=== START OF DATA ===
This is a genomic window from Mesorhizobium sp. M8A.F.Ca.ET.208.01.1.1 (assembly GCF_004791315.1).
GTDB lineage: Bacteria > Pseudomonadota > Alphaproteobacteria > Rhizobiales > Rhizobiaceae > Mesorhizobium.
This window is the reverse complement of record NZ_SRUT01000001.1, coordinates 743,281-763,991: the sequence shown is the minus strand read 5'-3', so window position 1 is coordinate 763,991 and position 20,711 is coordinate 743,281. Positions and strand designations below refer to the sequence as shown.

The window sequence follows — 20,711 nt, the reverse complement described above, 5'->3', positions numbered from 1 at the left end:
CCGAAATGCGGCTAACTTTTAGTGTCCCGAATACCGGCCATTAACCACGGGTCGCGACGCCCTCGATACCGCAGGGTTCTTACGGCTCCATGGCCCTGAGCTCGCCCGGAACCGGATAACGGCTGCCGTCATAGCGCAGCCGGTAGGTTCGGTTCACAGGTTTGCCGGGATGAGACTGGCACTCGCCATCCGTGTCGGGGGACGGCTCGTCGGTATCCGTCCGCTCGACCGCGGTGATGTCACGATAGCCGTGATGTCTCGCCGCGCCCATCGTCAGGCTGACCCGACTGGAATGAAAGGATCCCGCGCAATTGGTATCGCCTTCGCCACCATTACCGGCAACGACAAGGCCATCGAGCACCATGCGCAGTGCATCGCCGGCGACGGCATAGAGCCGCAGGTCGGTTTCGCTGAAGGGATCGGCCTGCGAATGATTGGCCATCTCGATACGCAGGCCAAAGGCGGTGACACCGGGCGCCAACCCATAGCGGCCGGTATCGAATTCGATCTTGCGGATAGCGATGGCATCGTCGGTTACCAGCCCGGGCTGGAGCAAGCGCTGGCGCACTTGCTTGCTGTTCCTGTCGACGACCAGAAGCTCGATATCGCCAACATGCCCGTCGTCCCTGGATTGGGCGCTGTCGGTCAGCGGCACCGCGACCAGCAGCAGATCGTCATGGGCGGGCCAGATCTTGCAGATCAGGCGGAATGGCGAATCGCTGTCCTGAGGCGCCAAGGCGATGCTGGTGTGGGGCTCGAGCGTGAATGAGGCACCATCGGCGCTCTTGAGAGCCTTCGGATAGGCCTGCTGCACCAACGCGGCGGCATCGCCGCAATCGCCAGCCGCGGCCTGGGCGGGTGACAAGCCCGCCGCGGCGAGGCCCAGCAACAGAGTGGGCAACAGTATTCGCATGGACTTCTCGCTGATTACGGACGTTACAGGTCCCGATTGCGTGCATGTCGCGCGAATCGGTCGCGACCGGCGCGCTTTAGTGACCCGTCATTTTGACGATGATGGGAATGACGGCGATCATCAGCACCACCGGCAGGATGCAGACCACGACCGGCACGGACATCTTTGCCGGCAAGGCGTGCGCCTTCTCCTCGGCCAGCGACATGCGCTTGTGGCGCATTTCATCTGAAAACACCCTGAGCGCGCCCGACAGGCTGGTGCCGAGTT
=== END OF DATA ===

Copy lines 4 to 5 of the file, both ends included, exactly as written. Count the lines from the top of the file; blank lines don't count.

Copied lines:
The window sequence follows — 20,711 nt, the reverse complement described above, 5'->3', positions numbered from 1 at the left end:
CCGAAATGCGGCTAACTTTTAGTGTCCCGAATACCGGCCATTAACCACGGGTCGCGACGCCCTCGATACCGCAGGGTTCTTACGGCTCCATGGCCCTGAGCTCGCCCGGAACCGGATAACGGCTGCCGTCATAGCGCAGCCGGTAGGTTCGGTTCACAGGTTTGCCGGGATGAGACTGGCACTCGCCATCCGTGTCGGGGGACGGCTCGTCGGTATCCGTCCGCTCGACCGCGGTGATGTCACGATAGCCGTGATGTCTCGCCGCGCCCATCGTCAGGCTGACCCGACTGGAATGAAAGGATCCCGCGCAATTGGTATCGCCTTCGCCACCATTACCGGCAACGACAAGGCCATCGAGCACCATGCGCAGTGCATCGCCGGCGACGGCATAGAGCCGCAGGTCGGTTTCGCTGAAGGGATCGGCCTGCGAATGATTGGCCATCTCGATACGCAGGCCAAAGGCGGTGACACCGGGCGCCAACCCATAGCGGCCGGTATCGAATTCGATCTTGCGGATAGCGATGGCATCGTCGGTTACCAGCCCGGGCTGGAGCAAGCGCTGGCGCACTTGCTTGCTGTTCCTGTCGACGACCAGAAGCTCGATATCGCCAACATGCCCGTCGTCCCTGGATTGGGCGCTGTCGGTCAGCGGCACCGCGACCAGCAGCAGATCGTCATGGGCGGGCCAGATCTTGCAGATCAGGCGGAATGGCGAATCGCTGTCCTGAGGCGCCAAGGCGATGCTGGTGTGGGGCTCGAGCGTGAATGAGGCACCATCGGCGCTCTTGAGAGCCTTCGGATAGGCCTGCTGCACCAACGCGGCGGCATCGCCGCAATCGCCAGCCGCGGCCTGGGCGGGTGACAAGCCCGCCGCGGCGAGGCCCAGCAACAGAGTGGGCAACAGTATTCGCATGGACTTCTCGCTGATTACGGACGTTACAGGTCCCGATTGCGTGCATGTCGCGCGAATCGGTCGCGACCGGCGCGCTTTAGTGACCCGTCATTTTGACGATGATGGGAATGACGGCGATCATCAGCACCACCGGCAGGATGCAGACCACGACCGGCACGGACATCTTTGCCGGCAAGGCGTGCGCCTTCTCCTCGGCCAGCGACATGCGCTTGTGGCGCATTTCATCTGAAAACACCCTGAGCGCGCCCGACAGGCTGGTGCCGAGTT